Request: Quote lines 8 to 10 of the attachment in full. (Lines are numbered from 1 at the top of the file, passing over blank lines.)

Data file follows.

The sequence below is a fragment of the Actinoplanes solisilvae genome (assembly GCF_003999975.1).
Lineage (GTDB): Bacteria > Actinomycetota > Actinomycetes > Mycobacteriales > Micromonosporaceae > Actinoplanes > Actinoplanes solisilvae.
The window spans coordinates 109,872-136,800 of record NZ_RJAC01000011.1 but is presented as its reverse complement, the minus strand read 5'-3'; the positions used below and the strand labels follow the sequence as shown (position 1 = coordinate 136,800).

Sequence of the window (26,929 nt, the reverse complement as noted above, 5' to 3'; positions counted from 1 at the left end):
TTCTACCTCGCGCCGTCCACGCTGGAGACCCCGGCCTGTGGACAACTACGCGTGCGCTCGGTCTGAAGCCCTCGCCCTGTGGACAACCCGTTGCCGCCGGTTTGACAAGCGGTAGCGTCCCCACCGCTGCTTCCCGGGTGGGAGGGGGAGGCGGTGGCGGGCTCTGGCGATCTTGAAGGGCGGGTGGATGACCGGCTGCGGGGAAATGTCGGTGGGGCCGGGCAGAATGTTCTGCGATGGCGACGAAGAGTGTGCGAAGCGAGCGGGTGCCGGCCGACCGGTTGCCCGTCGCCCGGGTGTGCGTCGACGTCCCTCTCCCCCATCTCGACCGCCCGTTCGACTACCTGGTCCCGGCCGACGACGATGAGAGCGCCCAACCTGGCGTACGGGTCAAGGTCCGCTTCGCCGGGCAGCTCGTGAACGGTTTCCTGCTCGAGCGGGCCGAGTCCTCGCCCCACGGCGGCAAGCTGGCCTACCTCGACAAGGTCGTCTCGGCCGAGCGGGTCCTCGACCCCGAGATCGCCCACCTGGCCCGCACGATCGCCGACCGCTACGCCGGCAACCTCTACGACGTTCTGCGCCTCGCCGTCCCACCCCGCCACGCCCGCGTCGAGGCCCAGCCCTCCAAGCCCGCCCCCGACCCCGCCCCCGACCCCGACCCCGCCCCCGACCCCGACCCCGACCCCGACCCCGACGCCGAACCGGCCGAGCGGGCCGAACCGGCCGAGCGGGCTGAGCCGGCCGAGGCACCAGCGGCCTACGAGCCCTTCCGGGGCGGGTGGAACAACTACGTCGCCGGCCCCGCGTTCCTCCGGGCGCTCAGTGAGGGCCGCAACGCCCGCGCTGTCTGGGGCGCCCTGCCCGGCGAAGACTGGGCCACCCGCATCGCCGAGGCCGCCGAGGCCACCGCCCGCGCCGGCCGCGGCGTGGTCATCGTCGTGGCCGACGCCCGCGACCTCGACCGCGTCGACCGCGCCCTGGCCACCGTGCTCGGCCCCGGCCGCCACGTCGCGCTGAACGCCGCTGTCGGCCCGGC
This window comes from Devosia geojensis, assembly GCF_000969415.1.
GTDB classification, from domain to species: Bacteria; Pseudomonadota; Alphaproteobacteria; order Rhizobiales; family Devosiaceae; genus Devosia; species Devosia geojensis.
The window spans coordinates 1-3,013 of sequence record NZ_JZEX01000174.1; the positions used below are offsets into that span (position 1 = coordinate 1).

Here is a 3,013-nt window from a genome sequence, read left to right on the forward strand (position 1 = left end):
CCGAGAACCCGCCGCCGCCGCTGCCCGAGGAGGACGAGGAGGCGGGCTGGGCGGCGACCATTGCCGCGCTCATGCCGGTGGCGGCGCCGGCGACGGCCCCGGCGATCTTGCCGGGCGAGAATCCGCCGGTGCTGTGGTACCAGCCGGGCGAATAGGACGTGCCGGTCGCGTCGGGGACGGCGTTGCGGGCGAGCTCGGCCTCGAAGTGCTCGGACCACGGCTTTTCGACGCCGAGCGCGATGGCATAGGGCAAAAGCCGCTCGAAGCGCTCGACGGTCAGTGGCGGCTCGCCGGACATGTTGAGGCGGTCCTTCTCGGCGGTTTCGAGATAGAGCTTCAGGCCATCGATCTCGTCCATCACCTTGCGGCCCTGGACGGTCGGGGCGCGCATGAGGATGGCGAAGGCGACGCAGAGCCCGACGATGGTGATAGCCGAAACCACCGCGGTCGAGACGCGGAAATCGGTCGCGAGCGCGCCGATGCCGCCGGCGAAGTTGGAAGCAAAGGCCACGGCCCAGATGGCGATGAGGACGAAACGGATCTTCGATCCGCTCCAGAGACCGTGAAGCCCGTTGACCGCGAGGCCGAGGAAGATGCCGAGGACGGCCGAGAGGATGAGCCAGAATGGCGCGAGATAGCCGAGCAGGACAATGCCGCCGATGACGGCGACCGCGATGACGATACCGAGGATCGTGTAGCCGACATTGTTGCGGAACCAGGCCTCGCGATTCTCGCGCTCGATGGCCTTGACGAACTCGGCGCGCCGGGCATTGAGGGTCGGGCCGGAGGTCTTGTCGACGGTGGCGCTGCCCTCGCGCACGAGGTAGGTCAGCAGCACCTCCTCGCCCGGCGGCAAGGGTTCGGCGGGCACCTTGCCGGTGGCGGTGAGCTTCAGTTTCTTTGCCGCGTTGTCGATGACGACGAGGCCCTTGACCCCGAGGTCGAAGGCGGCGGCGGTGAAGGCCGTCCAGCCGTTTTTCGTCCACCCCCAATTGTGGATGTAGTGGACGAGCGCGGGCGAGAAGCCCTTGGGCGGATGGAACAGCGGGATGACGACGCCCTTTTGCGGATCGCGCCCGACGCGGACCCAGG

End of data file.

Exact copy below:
The window spans coordinates 1-3,013 of sequence record NZ_JZEX01000174.1; the positions used below are offsets into that span (position 1 = coordinate 1).

Here is a 3,013-nt window from a genome sequence, read left to right on the forward strand (position 1 = left end):
CCGAGAACCCGCCGCCGCCGCTGCCCGAGGAGGACGAGGAGGCGGGCTGGGCGGCGACCATTGCCGCGCTCATGCCGGTGGCGGCGCCGGCGACGGCCCCGGCGATCTTGCCGGGCGAGAATCCGCCGGTGCTGTGGTACCAGCCGGGCGAATAGGACGTGCCGGTCGCGTCGGGGACGGCGTTGCGGGCGAGCTCGGCCTCGAAGTGCTCGGACCACGGCTTTTCGACGCCGAGCGCGATGGCATAGGGCAAAAGCCGCTCGAAGCGCTCGACGGTCAGTGGCGGCTCGCCGGACATGTTGAGGCGGTCCTTCTCGGCGGTTTCGAGATAGAGCTTCAGGCCATCGATCTCGTCCATCACCTTGCGGCCCTGGACGGTCGGGGCGCGCATGAGGATGGCGAAGGCGACGCAGAGCCCGACGATGGTGATAGCCGAAACCACCGCGGTCGAGACGCGGAAATCGGTCGCGAGCGCGCCGATGCCGCCGGCGAAGTTGGAAGCAAAGGCCACGGCCCAGATGGCGATGAGGACGAAACGGATCTTCGATCCGCTCCAGAGACCGTGAAGCCCGTTGACCGCGAGGCCGAGGAAGATGCCGAGGACGGCCGAGAGGATGAGCCAGAATGGCGCGAGATAGCCGAGCAGGACAATGCCGCCGATGACGGCGACCGCGATGACGATACCGAGGATCGTGTAGCCGACATTGTTGCGGAACCAGGCCTCGCGATTCTCGCGCTCGATGGCCTTGACGAACTCGGCGCGCCGGGCATTGAGGGTCGGGCCGGAGGTCTTGTCGACGGTGGCGCTGCCCTCGCGCACGAGGTAGGTCAGCAGCACCTCCTCGCCCGGCGGCAAGGGTTCGGCGGGCACCTTGCCGGTGGCGGTGAGCTTCAGTTTCTTTGCCGCGTTGTCGATGACGACGAGGCCCTTGACCCCGAGGTCGAAGGCGGCGGCGGTGAAGGCCGTCCAGCCGTTTTTCGTCCACCCCCAATTGTGGATGTAGTGGACGAGCGCGGGCGAGAAGCCCTTGGGCGGATGGAACAGCGGGATGACGACGCCCTTTTGCGGATCGCGCCCGACGCGGACCCAGG